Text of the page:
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Page 902 of The romance and tragedy of pioneer life. A popular account of the heroes and adventurers who, by their valor and war-craft, beat back the savages from the borders of civilization and gave the American forests to the plow and the sickle ..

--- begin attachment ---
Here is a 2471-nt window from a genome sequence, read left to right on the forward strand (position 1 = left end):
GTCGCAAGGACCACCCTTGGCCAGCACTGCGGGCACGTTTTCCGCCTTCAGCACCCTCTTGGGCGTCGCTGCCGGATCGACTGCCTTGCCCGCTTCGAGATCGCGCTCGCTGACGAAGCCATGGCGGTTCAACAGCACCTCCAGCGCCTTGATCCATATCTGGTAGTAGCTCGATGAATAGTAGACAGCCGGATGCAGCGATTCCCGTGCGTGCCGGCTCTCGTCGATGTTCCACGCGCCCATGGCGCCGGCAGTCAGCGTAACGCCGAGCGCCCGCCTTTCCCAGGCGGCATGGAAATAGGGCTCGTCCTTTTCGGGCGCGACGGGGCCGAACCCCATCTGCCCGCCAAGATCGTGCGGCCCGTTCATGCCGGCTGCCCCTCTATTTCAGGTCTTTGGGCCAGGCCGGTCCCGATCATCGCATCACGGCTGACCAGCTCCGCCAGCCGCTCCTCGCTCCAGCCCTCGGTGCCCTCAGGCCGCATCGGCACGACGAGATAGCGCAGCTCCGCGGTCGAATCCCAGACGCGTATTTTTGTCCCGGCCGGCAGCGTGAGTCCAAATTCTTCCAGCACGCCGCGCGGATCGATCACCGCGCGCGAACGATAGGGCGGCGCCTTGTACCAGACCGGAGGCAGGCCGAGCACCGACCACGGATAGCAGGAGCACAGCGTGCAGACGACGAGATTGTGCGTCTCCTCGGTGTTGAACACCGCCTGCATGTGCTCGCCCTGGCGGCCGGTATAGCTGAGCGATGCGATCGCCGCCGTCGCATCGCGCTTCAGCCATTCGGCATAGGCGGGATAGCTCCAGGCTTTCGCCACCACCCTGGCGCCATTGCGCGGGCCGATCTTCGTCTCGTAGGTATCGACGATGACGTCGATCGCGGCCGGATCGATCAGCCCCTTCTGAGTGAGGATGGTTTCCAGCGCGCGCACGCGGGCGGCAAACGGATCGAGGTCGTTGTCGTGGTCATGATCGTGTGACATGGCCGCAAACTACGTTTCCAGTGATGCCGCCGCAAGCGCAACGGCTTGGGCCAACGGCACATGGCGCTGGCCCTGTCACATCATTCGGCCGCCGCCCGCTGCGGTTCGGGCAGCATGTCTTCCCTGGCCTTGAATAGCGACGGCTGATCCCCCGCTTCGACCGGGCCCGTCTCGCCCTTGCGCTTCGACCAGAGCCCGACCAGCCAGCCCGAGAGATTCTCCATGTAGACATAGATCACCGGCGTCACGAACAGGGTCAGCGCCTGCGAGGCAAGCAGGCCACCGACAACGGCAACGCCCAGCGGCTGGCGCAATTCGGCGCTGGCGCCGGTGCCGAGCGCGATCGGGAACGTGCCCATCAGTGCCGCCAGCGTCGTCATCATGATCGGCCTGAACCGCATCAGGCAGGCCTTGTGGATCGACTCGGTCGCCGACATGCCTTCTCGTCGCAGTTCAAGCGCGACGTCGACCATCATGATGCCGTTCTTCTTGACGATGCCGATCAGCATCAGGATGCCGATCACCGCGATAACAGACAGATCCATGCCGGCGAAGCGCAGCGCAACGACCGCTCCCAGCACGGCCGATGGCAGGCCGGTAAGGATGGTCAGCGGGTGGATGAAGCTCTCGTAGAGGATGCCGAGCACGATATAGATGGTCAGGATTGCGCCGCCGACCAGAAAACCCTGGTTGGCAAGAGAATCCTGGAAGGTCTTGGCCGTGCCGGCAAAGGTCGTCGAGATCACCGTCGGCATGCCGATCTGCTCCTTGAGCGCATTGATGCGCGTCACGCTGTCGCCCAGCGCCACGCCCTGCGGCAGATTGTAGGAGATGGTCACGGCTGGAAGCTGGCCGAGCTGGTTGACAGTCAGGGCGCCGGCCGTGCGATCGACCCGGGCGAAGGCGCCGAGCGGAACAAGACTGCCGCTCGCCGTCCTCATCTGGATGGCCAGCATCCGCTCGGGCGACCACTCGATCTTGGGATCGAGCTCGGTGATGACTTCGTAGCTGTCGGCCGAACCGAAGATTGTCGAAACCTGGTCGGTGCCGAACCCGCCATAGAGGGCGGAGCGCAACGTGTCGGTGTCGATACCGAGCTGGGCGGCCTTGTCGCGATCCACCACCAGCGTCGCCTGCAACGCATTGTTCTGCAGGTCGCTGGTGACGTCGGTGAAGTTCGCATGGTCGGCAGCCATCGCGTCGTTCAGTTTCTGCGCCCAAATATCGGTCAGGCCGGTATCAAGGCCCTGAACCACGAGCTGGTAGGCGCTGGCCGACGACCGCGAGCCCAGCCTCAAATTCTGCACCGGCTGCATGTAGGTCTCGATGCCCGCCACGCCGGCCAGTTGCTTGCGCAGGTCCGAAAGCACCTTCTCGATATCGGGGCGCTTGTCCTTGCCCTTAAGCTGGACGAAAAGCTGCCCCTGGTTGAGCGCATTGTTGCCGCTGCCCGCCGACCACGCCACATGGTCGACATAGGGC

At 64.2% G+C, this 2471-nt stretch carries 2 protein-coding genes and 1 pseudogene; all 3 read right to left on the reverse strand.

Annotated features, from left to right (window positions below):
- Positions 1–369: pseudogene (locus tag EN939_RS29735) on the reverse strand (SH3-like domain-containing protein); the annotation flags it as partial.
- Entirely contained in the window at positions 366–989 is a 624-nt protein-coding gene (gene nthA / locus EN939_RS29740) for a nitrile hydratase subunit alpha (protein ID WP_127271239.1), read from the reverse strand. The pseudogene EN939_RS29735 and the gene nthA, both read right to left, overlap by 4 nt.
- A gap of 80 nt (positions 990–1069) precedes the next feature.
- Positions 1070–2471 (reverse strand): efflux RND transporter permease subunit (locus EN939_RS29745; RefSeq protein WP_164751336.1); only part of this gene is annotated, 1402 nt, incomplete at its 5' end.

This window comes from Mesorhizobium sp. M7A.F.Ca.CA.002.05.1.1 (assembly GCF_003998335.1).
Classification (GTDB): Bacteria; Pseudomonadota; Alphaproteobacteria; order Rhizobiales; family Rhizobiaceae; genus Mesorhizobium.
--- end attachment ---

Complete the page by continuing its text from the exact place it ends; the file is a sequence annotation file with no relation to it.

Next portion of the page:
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902 INDIAN TRAGEDIES AND ROMANCES. ever, the noise did n't matter, for I had got several severe bites on my arms and legs, and the pain I suffered from them would have kept me awake anyhow. "Just at daylight the next morning the wolves began to sneak off, and when the sun rose not one was to be seen, except three dead ones at the root of the tree, that had come in contact with 'old butch.' I Waited awhile longer to be certain they had all left, when I crawled out of my den, gave myself a shake, and found I was all right, except a pound or so of flesh taken out of one of my legs, and a few scratches on my arms. I hobbled back home, and for a long time afterward when I heard the howling of wolves I always felt uneasy. I found out the next day why the wolves acted as the}' did. I had a bottle of assafcetida that was broken and run over my clothes. I had often heard that assafcetida wTould attract wolves, but I had always thought it an old woman's yarn. But it is a fact, and if you do n't believe it, go some dark night into a thick chaparral where wolves are numerous, and pour about a gill over your clothes, and then wait a little, and see what will turn up; and if you do n't hear howling and snapping and snarling, I '1) agree to be stung to death by bumble-bees." In the fall of 1842 the Indians troubled the frontiers of Texas more than at any previous time. A party of forty men, of which Big Foot was a member, set out to punish the red skins. When they camped, on the evening of the third day, Wallace noticed a smoke a few miles to the north-east, and was directed by the captain to make a scout before daylight, and find out what the thing meant. He rose about three o'clock in the morning, and stumbled across the rough country until he came to a canon leading in the direction he was going. Lying by until daylight, Wallace then started up the canon, which was very crooked and at times not more than four feet wide. Making a sudden turn at one place, Wallace, who was stooping over, ran violently into an Indian, who was descending the canon, knocking him down. Both men scrambled to their